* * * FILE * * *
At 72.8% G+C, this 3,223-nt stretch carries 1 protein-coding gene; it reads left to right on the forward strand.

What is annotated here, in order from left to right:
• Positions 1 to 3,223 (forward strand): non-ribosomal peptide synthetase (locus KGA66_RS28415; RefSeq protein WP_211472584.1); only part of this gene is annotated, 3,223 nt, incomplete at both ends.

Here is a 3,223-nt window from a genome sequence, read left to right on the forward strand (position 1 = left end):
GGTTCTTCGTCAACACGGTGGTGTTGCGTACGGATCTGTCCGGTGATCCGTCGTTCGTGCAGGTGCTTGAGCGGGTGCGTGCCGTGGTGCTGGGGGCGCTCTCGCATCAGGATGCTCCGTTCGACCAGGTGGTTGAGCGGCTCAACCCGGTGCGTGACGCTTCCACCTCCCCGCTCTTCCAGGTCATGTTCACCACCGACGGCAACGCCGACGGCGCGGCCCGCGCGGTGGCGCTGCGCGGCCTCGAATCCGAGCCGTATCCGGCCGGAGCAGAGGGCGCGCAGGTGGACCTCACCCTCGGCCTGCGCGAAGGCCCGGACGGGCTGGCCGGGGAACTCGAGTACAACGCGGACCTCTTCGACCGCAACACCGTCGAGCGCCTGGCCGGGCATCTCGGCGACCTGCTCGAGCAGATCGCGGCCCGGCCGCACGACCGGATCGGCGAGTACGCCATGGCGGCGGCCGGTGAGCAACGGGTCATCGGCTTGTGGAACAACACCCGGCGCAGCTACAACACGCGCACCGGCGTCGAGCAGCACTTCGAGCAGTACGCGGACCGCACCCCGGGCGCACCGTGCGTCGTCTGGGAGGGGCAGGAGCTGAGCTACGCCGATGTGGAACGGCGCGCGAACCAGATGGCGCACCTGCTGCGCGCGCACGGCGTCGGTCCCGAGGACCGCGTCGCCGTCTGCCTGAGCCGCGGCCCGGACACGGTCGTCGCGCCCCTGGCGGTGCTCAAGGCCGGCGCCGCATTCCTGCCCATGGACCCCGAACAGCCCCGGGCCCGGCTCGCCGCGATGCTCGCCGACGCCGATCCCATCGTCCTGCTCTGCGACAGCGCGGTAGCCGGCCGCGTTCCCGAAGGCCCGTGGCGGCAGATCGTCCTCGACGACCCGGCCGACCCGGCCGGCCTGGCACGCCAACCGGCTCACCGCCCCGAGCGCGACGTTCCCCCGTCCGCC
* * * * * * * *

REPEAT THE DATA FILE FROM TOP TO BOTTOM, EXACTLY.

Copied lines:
At 72.8% G+C, this 3,223-nt stretch carries 1 protein-coding gene; it reads left to right on the forward strand.

What is annotated here, in order from left to right:
• Positions 1 to 3,223 (forward strand): non-ribosomal peptide synthetase (locus KGA66_RS28415; RefSeq protein WP_211472584.1); only part of this gene is annotated, 3,223 nt, incomplete at both ends.

Here is a 3,223-nt window from a genome sequence, read left to right on the forward strand (position 1 = left end):
GGTTCTTCGTCAACACGGTGGTGTTGCGTACGGATCTGTCCGGTGATCCGTCGTTCGTGCAGGTGCTTGAGCGGGTGCGTGCCGTGGTGCTGGGGGCGCTCTCGCATCAGGATGCTCCGTTCGACCAGGTGGTTGAGCGGCTCAACCCGGTGCGTGACGCTTCCACCTCCCCGCTCTTCCAGGTCATGTTCACCACCGACGGCAACGCCGACGGCGCGGCCCGCGCGGTGGCGCTGCGCGGCCTCGAATCCGAGCCGTATCCGGCCGGAGCAGAGGGCGCGCAGGTGGACCTCACCCTCGGCCTGCGCGAAGGCCCGGACGGGCTGGCCGGGGAACTCGAGTACAACGCGGACCTCTTCGACCGCAACACCGTCGAGCGCCTGGCCGGGCATCTCGGCGACCTGCTCGAGCAGATCGCGGCCCGGCCGCACGACCGGATCGGCGAGTACGCCATGGCGGCGGCCGGTGAGCAACGGGTCATCGGCTTGTGGAACAACACCCGGCGCAGCTACAACACGCGCACCGGCGTCGAGCAGCACTTCGAGCAGTACGCGGACCGCACCCCGGGCGCACCGTGCGTCGTCTGGGAGGGGCAGGAGCTGAGCTACGCCGATGTGGAACGGCGCGCGAACCAGATGGCGCACCTGCTGCGCGCGCACGGCGTCGGTCCCGAGGACCGCGTCGCCGTCTGCCTGAGCCGCGGCCCGGACACGGTCGTCGCGCCCCTGGCGGTGCTCAAGGCCGGCGCCGCATTCCTGCCCATGGACCCCGAACAGCCCCGGGCCCGGCTCGCCGCGATGCTCGCCGACGCCGATCCCATCGTCCTGCTCTGCGACAGCGCGGTAGCCGGCCGCGTTCCCGAAGGCCCGTGGCGGCAGATCGTCCTCGACGACCCGGCCGACCCGGCCGGCCTGGCACGCCAACCGGCTCACCGCCCCGAGCGCGACGTTCCCCCGTCCGCC